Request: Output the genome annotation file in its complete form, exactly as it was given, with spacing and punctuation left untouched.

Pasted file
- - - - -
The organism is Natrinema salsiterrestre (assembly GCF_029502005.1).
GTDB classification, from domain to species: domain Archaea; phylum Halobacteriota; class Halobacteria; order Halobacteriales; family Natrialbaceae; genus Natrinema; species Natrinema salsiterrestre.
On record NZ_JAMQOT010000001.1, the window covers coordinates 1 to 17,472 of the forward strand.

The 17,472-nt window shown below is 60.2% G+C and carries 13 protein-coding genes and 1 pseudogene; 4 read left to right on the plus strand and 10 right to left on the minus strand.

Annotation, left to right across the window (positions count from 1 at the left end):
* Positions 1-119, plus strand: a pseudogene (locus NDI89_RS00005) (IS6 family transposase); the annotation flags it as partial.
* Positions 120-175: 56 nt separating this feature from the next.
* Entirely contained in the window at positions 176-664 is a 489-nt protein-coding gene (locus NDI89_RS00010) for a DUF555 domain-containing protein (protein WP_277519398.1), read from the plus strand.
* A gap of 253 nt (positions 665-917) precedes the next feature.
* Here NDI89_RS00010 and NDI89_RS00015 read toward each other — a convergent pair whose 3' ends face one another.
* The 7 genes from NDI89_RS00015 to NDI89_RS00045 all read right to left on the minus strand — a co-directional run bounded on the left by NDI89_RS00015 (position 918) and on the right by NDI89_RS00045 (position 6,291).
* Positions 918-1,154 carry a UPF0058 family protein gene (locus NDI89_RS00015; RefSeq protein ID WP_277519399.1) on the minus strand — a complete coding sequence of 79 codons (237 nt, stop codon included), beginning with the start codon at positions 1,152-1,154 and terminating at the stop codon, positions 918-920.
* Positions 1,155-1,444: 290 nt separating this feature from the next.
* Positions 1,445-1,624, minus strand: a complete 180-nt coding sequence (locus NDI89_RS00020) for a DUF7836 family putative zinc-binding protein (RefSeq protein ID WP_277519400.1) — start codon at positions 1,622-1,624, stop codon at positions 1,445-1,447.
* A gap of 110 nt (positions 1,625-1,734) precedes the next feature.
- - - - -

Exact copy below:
The organism is Natrinema salsiterrestre (assembly GCF_029502005.1).
GTDB classification, from domain to species: domain Archaea; phylum Halobacteriota; class Halobacteria; order Halobacteriales; family Natrialbaceae; genus Natrinema; species Natrinema salsiterrestre.
On record NZ_JAMQOT010000001.1, the window covers coordinates 1 to 17,472 of the forward strand.

The 17,472-nt window shown below is 60.2% G+C and carries 13 protein-coding genes and 1 pseudogene; 4 read left to right on the plus strand and 10 right to left on the minus strand.

Annotation, left to right across the window (positions count from 1 at the left end):
* Positions 1-119, plus strand: a pseudogene (locus NDI89_RS00005) (IS6 family transposase); the annotation flags it as partial.
* Positions 120-175: 56 nt separating this feature from the next.
* Entirely contained in the window at positions 176-664 is a 489-nt protein-coding gene (locus NDI89_RS00010) for a DUF555 domain-containing protein (protein WP_277519398.1), read from the plus strand.
* A gap of 253 nt (positions 665-917) precedes the next feature.
* Here NDI89_RS00010 and NDI89_RS00015 read toward each other — a convergent pair whose 3' ends face one another.
* The 7 genes from NDI89_RS00015 to NDI89_RS00045 all read right to left on the minus strand — a co-directional run bounded on the left by NDI89_RS00015 (position 918) and on the right by NDI89_RS00045 (position 6,291).
* Positions 918-1,154 carry a UPF0058 family protein gene (locus NDI89_RS00015; RefSeq protein ID WP_277519399.1) on the minus strand — a complete coding sequence of 79 codons (237 nt, stop codon included), beginning with the start codon at positions 1,152-1,154 and terminating at the stop codon, positions 918-920.
* Positions 1,155-1,444: 290 nt separating this feature from the next.
* Positions 1,445-1,624, minus strand: a complete 180-nt coding sequence (locus NDI89_RS00020) for a DUF7836 family putative zinc-binding protein (RefSeq protein ID WP_277519400.1) — start codon at positions 1,622-1,624, stop codon at positions 1,445-1,447.
* A gap of 110 nt (positions 1,625-1,734) precedes the next feature.